Tue, Aug 25|
Virtual Blau Syndrome Research Panel
This event is open to the scientific community and all Blau syndrome /early onset sarcoidosis (EOS) and NOD2 patients, caregivers, physicians and patient advocates. A link to the zoom session will be sent to the email address provided at registration.
Time & Location
Aug 25, 2020, 7:00 a.m. – 9:00 a.m. PDT
About the Event
Join leading experts as they share the latest research on Blau syndrome. Each presentation will be followed by a Q&A.
Dr. Ruth J. Napier
Molecular Microbiology and Immunology
Oregon Health & Science University
Principal Investigator, Research Microbiologist VA Portland Health Care System
TOPIC: A NOD2 T cells: New insights into the pathogenesis of Blau Syndrome
SUMMARY: How dysregulation of the microbial sensor NOD2 causes Blau syndrome remains unknown. Here we have found an unexpected role for NOD2 in suppressing pathogenic T cells that cause arthritis and uveitis. Our findings contribute to our understanding of the immunopathogenesis of Blau Syndrome and provide insight into new therapeutic options for patients.
Dr. Naotomo Kambe
Department of Dermatology
Kyoto University Graduate School of Medicine
TOPIC: Clinical characteristics and treatment of 50 cases of Blau syndrome in Japan
SUMMARY: In 2004, we had the opportunity to care for a 27-year-old Japanese man diagnosed with early-onset sarcoidosis (EOS) / Blau syndrome. Currently, we have confirmed 50 cases of Blau syndrome in Japan. Collected cases were almost evenly distributed by age through the 40s and decreased after age 50. About half of the cases of Blau syndrome had fever from relatively early timepoints in the disease course. In some patients, disease onset was recognized after BCG vaccination. Most patients who became blind were treated with non-biologics, whereas none of the patients treated with biologics from a young age were blind. (Matsuda T, Kambe N, et al. Ann Rheum Dis 2020;annrheumdis-2020-217320.)
Dr. Gregory D. Fairn
Departments of Biochemistry and Surgery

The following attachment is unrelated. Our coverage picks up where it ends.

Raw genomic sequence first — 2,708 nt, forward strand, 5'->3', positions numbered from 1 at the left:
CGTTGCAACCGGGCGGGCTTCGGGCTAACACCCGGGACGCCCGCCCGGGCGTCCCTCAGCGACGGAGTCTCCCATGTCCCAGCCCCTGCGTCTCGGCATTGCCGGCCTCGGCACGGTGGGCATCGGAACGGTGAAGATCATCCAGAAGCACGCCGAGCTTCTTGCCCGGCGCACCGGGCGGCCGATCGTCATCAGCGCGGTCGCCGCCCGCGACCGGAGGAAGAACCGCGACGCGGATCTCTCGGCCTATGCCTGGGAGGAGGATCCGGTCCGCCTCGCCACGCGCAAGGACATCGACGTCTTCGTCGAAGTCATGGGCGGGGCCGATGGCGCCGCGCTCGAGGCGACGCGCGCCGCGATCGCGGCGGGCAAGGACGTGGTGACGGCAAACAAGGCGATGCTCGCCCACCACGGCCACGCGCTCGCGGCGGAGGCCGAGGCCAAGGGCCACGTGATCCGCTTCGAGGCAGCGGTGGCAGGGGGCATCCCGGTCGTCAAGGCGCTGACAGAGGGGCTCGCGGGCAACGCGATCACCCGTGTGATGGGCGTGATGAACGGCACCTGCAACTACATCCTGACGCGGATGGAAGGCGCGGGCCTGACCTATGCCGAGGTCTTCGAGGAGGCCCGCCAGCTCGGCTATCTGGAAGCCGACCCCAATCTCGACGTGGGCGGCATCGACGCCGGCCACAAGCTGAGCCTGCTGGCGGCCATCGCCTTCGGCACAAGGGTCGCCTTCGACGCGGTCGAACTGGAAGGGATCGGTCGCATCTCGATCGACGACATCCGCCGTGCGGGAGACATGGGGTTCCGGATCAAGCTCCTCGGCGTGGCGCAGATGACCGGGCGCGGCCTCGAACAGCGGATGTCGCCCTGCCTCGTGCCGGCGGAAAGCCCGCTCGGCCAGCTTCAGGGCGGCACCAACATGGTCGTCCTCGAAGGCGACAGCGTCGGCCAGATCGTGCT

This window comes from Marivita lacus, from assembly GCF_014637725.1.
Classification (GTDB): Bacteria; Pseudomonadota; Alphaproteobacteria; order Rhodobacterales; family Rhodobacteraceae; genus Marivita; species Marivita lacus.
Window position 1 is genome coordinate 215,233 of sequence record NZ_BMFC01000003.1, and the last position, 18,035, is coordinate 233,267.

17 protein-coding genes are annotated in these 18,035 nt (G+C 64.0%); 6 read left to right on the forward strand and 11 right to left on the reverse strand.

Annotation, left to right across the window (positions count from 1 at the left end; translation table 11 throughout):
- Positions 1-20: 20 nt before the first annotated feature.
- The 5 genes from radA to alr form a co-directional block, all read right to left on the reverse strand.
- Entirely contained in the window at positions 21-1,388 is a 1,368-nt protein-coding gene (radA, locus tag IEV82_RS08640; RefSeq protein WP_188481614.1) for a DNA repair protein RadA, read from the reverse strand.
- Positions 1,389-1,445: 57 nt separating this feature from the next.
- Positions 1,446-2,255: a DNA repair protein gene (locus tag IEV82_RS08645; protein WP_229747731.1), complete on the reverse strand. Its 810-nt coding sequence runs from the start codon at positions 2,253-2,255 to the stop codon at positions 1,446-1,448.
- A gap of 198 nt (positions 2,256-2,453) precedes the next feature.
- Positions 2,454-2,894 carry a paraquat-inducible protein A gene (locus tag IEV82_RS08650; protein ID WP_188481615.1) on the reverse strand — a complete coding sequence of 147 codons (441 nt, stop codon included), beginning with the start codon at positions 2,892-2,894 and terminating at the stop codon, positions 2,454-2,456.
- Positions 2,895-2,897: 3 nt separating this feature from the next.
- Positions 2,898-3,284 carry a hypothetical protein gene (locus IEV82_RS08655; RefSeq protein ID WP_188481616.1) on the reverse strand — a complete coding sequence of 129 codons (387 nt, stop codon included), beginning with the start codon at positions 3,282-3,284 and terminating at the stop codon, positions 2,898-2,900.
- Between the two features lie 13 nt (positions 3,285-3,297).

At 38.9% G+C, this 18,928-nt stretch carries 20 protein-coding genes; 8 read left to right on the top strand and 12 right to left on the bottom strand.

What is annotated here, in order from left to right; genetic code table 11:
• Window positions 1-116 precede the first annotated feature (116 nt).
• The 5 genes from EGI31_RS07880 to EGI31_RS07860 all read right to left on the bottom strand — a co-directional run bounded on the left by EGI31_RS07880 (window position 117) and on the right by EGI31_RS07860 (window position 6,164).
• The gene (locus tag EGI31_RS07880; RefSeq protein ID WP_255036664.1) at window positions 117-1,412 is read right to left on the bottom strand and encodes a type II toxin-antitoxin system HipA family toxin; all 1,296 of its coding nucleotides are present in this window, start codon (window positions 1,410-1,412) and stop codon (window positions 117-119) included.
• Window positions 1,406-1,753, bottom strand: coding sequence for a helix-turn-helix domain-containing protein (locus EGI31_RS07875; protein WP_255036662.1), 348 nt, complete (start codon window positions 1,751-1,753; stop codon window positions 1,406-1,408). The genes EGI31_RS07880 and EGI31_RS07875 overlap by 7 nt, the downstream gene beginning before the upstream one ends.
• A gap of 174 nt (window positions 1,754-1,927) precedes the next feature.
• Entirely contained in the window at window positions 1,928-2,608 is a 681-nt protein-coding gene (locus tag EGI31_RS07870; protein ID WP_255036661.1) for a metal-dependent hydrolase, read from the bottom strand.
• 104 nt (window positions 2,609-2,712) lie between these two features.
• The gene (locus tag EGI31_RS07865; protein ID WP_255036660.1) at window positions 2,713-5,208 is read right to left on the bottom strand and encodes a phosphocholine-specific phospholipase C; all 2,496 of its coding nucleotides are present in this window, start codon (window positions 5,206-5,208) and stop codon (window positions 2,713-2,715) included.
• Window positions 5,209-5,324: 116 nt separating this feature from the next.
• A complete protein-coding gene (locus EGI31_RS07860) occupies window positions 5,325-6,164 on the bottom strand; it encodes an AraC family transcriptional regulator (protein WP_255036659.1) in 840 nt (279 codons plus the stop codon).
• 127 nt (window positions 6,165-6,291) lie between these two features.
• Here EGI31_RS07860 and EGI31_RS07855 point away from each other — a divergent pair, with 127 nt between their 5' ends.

University of Toronto
Keenan Research Centre for Biomedical Science
St. Michael's Hospital, Unity Health Toronto
TOPIC: Acylation of NOD2 controls its subcellular targeting and signaling
SUMMARY: We have discovered that the peptidoglycan sensor NOD2 requires the post-translation addition of fatty acids (acylation) to localize properly in the cell and transduce signals in response to peptidoglycan. We have also found that a large number of human NOD2 mutations associated with Crohn’s disease are inefficiently acylated thus explaining their loss-of-function phenotype. Conversely, the C495Y mutant associated Blau Syndrome displays hyper-acylation in the absence of peptidoglycan while stimulating inflammatory signaling. Restoring the acylation levels of the NOD2 C495Y to baseline reduces the pro-inflammatory signaling in cells. Thus, manipulating the levels of NOD2 acylation could be beneficial for treating Blau Syndrome.
Senior Program Director - Head of Translational Pharmacology
Oncodesign Biotech Business Unit – France
TOPIC: Discovery of ODS-101, a RIPK2 inhibitor, for the treatment of inflammatory diseases, via Nodosome regulation.
SUMMARY: Strong genetic evidence directly link the NOD2-RIPK2 axis to Blau syndrome. We choose RIPK2 as the most tractable target in this pathway to inhibit the nodosome overactivation. Using our proprietary Nanocyclix® platform we discovered ODS-101 a highly potent and selective RIPK2 inhibitor with exquisite developability properties. While the IND enabling studies are ongoing we will provide a full description of this potential “fist-in-class” pre-clinical candidate which could represent a new therapeutic option for Blau syndrome patients.
PhD student at the Rega Institute, KU Leuven, Belgium under the supervision of Prof. Dr. Carine Wouters, Prof. Dr. Patrick Matthys and Dr. Carlos Rosé
TOPIC: Study of granuloma and giant cell formation in Blau syndrome.
SUMMARY: Examining the process of giant cell and granuloma formation in autoinflammatory diseases with a focus on Blau syndrome, by using complementary and cutting-edge technologies, including live cell analysis, advanced flow cytometry, RNA sequencing and proteomics, with the aim of finding a better therapy for Blau patients.